What Can We Learn from Ancient Baptismal Fonts for Today's Designs?
March 04, 2008
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Some guiding notes to set the stage for this brief article:
» “Today’s designs” include form and function: shape, size, location, water source, patterns of movement, etc.
» “Ancient fonts” is but a sampling from fifth and sixth century Asia Minor (today’s Western Turkey and the Mediterranean Islands) – one of the most extensive treasuries of extant baptisteries with fonts.
» “What can we learn?” While there is much more to be said, these three points stand out. There are still many more questions than answers, and even some of the questions await refinement.
“Baptisteries are everywhere!”
Baptisteries appear, as one expects, in the basilicas of episcopal sees, but also in churches at shrines to well-known martyrs and other patron saints, at monasteries, and even in churches at cemeteries (likely once linked also to memorial shrines or martyria). Furthermore, within ecclesial complexes, baptisteries are both outside the basilica as free standing structures and inside, occupying a space clearly designated and designed for its purpose. Whether outside or inside the church, baptisteries stand in the east end, as at Xanthus, Lycia – after Sodini,
and in the west (e.g. Ephesus – site photo by author)
as well as in the north (Elaiussa Sebaste, Cilicia – after Schneider)
or south (Anemurium, Cilicia – after Russell).
Location of the baptistery in relation to the church, or of the font within the baptistery, appears to have no explicit theological meaning. In certain regions, of course, the location may have local significance, for example, as in relation to a tomb of a martyr. Another factor determining placement may have been the availability of water, as may be the case at Alahan, Isauria.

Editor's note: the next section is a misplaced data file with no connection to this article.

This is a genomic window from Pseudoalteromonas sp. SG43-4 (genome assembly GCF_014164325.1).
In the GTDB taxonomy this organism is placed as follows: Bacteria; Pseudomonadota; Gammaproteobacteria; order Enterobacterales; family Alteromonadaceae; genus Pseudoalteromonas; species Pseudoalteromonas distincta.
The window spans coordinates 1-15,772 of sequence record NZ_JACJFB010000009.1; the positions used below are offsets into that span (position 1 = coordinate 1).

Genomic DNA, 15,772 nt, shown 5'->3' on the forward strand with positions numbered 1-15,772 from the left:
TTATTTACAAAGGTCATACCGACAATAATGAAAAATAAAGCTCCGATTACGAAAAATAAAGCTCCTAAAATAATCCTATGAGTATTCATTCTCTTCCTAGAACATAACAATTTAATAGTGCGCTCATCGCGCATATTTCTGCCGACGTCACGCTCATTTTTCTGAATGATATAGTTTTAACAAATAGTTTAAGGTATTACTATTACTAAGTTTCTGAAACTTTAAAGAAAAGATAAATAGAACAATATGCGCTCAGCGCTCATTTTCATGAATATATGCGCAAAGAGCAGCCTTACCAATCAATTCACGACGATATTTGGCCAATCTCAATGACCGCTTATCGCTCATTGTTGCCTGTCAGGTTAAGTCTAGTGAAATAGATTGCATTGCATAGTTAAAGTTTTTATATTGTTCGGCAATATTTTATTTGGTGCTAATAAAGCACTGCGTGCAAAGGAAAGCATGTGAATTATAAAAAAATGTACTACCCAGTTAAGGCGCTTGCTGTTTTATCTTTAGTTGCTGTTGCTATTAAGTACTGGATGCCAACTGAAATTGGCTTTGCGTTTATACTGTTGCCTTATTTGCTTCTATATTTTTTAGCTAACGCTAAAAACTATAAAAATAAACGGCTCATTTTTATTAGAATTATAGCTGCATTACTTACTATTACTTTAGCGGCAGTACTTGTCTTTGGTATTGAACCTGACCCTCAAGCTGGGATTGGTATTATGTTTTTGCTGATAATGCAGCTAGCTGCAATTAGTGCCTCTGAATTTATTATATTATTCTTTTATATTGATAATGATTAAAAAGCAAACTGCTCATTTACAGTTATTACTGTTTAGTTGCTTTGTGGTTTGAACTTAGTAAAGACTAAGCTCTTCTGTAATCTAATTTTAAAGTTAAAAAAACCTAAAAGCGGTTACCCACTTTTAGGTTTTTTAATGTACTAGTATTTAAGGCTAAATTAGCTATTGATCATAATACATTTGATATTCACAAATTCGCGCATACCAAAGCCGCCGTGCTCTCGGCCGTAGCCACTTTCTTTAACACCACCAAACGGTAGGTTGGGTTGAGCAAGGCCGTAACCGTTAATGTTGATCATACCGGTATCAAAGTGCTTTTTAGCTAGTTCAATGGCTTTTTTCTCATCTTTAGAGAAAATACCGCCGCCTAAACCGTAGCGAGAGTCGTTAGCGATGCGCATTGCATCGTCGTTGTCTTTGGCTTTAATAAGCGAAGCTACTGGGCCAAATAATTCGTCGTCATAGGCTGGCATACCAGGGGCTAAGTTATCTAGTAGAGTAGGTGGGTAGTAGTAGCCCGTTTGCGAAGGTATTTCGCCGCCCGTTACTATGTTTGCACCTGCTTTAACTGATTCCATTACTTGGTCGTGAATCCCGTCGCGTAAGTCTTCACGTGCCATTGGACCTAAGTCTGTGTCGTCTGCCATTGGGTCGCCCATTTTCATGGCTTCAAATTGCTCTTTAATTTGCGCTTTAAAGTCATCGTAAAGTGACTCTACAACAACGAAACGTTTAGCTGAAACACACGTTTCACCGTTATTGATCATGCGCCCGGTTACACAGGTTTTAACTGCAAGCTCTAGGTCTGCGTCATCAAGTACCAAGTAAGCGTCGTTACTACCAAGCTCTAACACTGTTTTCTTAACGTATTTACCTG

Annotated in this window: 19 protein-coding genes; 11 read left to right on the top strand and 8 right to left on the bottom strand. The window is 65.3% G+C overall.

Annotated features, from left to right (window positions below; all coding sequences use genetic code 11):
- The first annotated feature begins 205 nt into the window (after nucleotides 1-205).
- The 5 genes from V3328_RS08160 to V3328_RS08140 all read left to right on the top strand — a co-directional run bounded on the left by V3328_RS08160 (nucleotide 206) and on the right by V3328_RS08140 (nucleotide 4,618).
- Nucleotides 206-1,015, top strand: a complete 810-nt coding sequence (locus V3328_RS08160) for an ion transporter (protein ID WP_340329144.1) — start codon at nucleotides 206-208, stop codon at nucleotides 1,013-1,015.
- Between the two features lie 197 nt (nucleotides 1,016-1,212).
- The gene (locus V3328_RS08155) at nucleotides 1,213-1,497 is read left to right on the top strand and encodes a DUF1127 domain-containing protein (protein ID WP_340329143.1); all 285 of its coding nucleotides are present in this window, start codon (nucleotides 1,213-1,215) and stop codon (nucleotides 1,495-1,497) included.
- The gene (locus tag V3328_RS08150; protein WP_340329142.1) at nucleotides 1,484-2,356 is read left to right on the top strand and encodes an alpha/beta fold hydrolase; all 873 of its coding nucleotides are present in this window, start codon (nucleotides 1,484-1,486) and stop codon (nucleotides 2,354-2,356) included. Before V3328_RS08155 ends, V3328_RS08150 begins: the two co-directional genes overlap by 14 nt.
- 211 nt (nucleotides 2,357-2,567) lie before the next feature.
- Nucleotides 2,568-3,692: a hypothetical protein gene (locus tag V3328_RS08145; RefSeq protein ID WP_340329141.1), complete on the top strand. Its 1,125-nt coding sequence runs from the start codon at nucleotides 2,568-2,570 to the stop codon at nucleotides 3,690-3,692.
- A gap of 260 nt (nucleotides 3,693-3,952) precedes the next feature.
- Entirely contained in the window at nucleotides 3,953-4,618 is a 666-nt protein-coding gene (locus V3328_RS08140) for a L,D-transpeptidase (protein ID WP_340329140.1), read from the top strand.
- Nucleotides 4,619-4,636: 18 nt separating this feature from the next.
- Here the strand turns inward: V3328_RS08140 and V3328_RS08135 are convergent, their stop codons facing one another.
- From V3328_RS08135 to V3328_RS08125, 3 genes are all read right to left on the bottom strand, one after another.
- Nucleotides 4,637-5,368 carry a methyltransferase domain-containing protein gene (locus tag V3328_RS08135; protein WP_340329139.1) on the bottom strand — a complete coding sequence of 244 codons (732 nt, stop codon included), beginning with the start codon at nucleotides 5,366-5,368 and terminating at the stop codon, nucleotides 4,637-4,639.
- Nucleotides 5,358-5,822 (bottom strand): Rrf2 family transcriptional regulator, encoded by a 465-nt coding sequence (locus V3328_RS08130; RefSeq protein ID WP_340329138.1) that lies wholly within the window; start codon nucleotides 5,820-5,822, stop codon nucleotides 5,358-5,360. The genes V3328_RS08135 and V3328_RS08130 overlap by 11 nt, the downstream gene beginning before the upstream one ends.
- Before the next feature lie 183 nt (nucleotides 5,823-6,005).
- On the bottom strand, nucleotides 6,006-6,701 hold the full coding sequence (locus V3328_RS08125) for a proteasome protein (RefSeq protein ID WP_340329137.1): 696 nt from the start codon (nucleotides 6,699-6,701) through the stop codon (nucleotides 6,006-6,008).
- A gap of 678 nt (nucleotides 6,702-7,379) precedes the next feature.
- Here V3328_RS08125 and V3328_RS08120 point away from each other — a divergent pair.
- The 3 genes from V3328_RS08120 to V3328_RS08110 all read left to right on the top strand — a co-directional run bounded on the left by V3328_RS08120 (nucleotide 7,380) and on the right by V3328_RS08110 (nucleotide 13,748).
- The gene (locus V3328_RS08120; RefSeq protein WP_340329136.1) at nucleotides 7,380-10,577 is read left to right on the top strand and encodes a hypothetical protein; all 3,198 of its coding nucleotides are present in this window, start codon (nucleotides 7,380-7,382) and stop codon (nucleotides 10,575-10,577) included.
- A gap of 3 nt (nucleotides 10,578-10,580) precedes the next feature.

What do we learn from this for today’s designs? Theological symbolism, such as passing the baptismal font in the entry way or narthex as a reminder of entering the Church through one’s own baptism, or contemporary pastoral concerns, such as visibility by the congregation during baptisms may be meaningful to us. Such things do not appear to concern the communities whose extant ruins we observe from afar. Indeed, those baptisteries might caution us not necessarily to expect theological symbolism from the location of their fonts.
“Fonts reside in baptisteries!”
After personally visiting more than 75 archaeological sites with baptisteries and extant fonts, I cannot insist enough on this seeming truism. In other words, except for a handful of examples removed from their original locations, fonts are always in liturgy-specific spaces apart from the principal room for Eucharistic worship.
Furthermore, when it comes to size and location, baptisteries and their fonts appear to reflect local liturgical emphases and practice. Larger monumental, often free-standing baptisteries tend to house large fonts, and reveal clear patterns of liturgical movement within the larger church complex.
Large fonts, centrally placed or located along a lateral wall, with passages in and out, suggest elaborate processional celebrations, as we see in the episcopal basilica at Xanthus,
or in the shrine churches of Alahan
and of St. John at Ephesus.
In smaller baptisteries, sometimes little more than a small room within the larger church or ecclesial complex, fonts tend to be smaller, often nestled alone against an apse or side wall. These seem to reflect simpler rites. Examples include the episcopal basilicas at Anemurium (Baptistery located directly south of the apse)